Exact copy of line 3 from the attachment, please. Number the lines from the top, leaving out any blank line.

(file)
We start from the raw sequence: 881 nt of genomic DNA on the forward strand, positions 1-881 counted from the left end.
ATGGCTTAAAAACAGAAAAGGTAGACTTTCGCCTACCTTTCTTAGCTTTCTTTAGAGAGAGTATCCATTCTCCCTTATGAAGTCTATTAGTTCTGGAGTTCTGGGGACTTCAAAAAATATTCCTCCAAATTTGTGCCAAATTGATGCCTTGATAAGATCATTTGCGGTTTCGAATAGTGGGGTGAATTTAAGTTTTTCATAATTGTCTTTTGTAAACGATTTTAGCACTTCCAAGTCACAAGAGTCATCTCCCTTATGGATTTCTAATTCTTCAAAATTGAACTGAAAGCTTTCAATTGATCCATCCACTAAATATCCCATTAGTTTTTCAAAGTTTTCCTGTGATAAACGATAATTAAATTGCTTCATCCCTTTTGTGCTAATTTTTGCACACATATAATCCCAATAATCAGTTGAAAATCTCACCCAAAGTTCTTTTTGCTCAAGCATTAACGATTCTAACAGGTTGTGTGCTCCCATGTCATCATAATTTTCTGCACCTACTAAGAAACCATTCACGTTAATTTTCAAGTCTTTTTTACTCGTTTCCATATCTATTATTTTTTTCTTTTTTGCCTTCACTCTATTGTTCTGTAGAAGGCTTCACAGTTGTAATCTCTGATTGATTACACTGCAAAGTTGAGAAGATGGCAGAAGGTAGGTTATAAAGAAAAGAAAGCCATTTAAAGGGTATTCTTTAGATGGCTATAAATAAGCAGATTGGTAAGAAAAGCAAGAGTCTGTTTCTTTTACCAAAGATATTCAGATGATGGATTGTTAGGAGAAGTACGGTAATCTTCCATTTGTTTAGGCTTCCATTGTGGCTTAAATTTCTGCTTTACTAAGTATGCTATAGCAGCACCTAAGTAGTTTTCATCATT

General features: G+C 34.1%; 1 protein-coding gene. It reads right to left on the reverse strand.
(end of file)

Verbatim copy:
General features: G+C 34.1%; 1 protein-coding gene. It reads right to left on the reverse strand.